BY LESLIE RICHMOND
ADELAIDE — Readying for a state election, the South Australian Liberal Party has launched a populist new "tough on drugs" campaign, which law reform advocates warn will turn back the clock on legal attitudes to drug use.
Under a government proposal backed by police, the laws governing the cultivation and use of marijuana will be toughened and harsher penalties introduced.
Under a program of decriminalisation introduced in the 1980s, thanks to the long efforts of drug law campaigners, possession of up to nine adult plants, or one ounce of harvested cannabis, resulted in confiscation and a fine of $150, with no criminal conviction. The amount allowed for personal use was reduced in the late 1990s, while earlier this year the number of plants permitted was cut to three.
If the new Liberal policy becomes law, only one plant will be allowed and those convicted would face a $250 fine. New provisions on hydroponic cultivation are especially severe: growing any number of plants using hydroponics could lead to maximum fine of $50,000 and 10 years' imprisonment for up to 100 plants, and $500,000 and 25 years' for more than 100.
The government has also raised the possibility of licensing hydroponics shops, and forcing them to establish registers of equipment users.
Police minister Robert Brokenshire claims that these measures are a response to community concerns and have widespread support.
Jamnes Danenberg, the co-convener of Help End Marijuana Prohibition (HEMP), disagrees. He says the only figures supporting Brokenshire's position that he knows of come from a Liberal Party poll which indicated that 83% of respondents approved of a tougher approach to cannabis.
Danenberg believes, however, that the survey's results are highly dubious — the number of respondents, the questions asked and the responses given all remain unspecified. He further believes that published reports showing up to 33% of South Australians have used cannabis indicates that most people support a decriminalisation approach.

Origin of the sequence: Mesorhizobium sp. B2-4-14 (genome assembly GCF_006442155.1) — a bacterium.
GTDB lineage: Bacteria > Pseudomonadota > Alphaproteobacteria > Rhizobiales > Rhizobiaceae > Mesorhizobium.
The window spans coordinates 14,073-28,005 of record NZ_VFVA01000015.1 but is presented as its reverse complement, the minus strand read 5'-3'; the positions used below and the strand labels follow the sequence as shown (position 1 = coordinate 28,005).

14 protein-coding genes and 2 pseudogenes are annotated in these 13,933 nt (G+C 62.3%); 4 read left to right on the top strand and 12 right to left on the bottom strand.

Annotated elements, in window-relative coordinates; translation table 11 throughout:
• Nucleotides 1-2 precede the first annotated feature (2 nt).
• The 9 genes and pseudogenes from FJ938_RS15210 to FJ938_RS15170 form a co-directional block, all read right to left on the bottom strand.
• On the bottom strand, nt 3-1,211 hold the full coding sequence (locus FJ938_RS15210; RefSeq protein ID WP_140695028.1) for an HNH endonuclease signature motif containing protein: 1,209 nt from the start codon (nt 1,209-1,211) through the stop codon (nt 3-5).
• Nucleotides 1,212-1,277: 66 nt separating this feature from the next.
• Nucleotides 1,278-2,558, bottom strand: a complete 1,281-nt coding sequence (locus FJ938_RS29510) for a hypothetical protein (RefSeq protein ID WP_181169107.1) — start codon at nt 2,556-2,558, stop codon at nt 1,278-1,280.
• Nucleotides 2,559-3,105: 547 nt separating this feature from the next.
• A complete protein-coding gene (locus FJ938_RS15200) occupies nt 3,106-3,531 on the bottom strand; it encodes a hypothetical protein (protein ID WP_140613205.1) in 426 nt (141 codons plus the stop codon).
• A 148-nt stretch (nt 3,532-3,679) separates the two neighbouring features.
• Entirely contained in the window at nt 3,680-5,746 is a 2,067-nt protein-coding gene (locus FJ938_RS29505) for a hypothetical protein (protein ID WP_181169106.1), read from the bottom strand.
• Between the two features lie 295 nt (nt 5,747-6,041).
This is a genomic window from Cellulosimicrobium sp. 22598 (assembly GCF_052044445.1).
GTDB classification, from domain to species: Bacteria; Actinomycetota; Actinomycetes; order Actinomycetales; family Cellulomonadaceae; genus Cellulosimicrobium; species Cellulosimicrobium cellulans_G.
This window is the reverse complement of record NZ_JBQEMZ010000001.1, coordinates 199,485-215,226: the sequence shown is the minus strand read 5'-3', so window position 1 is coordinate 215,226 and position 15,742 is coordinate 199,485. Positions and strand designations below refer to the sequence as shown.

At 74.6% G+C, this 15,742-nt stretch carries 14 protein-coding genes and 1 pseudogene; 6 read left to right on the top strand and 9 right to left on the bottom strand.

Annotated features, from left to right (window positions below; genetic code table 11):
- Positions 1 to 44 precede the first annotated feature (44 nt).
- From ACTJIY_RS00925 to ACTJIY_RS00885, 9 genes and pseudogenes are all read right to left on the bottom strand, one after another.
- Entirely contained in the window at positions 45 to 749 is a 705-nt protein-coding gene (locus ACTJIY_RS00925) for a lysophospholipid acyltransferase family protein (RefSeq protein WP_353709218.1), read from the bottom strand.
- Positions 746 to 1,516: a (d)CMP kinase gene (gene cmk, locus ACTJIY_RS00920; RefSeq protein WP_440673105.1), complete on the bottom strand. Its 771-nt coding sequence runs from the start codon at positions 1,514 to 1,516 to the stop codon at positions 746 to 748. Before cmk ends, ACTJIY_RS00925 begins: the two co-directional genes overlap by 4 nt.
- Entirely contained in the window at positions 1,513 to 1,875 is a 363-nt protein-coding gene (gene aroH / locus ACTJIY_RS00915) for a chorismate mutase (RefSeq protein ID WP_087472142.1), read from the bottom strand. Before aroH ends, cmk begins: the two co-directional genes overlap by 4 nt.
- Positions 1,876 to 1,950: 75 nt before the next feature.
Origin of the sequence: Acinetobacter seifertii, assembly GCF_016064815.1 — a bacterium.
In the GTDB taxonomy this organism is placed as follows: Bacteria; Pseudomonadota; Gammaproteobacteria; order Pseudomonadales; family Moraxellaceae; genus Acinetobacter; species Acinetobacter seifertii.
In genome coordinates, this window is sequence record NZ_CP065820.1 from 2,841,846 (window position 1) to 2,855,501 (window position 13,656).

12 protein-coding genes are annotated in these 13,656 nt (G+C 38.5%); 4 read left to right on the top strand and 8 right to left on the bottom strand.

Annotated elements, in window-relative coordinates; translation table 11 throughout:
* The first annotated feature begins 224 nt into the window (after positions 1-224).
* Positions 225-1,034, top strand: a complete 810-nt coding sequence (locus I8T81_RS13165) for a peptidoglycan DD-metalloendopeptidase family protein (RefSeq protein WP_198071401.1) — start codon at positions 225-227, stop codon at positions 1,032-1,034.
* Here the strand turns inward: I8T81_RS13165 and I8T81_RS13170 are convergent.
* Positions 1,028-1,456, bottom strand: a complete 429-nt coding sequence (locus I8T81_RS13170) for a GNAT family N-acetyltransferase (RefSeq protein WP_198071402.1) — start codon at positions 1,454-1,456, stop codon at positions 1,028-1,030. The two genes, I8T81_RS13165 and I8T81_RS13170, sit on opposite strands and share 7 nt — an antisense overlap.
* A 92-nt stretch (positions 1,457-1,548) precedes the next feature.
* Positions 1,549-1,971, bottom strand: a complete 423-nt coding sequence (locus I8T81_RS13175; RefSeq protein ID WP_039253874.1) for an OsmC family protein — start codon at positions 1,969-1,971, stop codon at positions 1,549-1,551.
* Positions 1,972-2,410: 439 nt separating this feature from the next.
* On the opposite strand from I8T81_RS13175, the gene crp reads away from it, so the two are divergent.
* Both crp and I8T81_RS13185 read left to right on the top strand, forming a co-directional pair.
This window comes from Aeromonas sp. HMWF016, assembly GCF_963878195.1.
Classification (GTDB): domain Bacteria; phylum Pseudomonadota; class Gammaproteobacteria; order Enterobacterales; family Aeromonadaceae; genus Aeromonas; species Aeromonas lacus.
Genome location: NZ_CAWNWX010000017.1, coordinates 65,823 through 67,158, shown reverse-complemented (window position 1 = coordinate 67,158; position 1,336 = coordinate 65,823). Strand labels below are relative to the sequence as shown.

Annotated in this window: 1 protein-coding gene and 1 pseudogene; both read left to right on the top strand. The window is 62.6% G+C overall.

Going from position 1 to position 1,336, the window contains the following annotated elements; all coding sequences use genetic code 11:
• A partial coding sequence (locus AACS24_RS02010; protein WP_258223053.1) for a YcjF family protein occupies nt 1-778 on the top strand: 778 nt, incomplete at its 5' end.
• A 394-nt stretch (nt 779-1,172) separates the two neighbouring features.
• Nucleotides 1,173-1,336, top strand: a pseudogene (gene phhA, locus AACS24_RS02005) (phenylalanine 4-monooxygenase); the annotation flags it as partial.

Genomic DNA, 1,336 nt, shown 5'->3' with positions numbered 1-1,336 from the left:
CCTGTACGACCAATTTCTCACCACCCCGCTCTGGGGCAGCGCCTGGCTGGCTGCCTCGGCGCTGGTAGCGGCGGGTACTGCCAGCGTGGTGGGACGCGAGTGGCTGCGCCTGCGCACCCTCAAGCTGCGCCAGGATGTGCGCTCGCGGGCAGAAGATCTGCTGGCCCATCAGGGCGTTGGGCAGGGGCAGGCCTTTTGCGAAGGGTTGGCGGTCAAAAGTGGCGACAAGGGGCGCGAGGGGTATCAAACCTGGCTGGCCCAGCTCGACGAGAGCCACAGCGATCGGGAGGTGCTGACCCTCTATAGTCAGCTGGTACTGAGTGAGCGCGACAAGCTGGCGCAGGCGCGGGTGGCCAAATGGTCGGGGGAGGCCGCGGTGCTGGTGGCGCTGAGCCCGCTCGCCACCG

Brokenshire and Premier John Olsen claim the crackdown will lower drug-related crimes and will protect public health, by removing from the markets hydroponic plants with high levels of the chemical, THC, which they claim is linked to mental illness.
However, a 1998 study — Social Impacts of the Cannabis Expiation Notice Scheme in South Australia — which compares South Australia's model with Western Australia's total prohibition, found that the more punitive approach did nothing to curb use, with levels marginally higher in Western Australia, but had a significant negative social impact.
As a result of cannabis-related offences, more people in Western Australia than South Australia lost or were denied jobs (32% in WA, 2% in SA), and more were evicted or denied housing (16% in WA, 0% in SA).
The study also extrapolated from 1995-96 figures to show that a return to prohibition in South Australia would raise the cost of enforcement from $1.24 million to $2.01 million, with a net loss to the government of $1.1 million.
Danenberg believes that the proposed measures would hand control of marijuana supply in South Australia back to organised crime, and put home growers more at risk.
"Banning hydro gives market share back to Mr Big. It means large crops, large amounts of money, and large opportunities for corruption", he said.
As for the health impacts, Danenberg points to a "dope drought, heroin plague" correlation, claiming that as access to cannabis becomes restricted, many people turn to other drugs.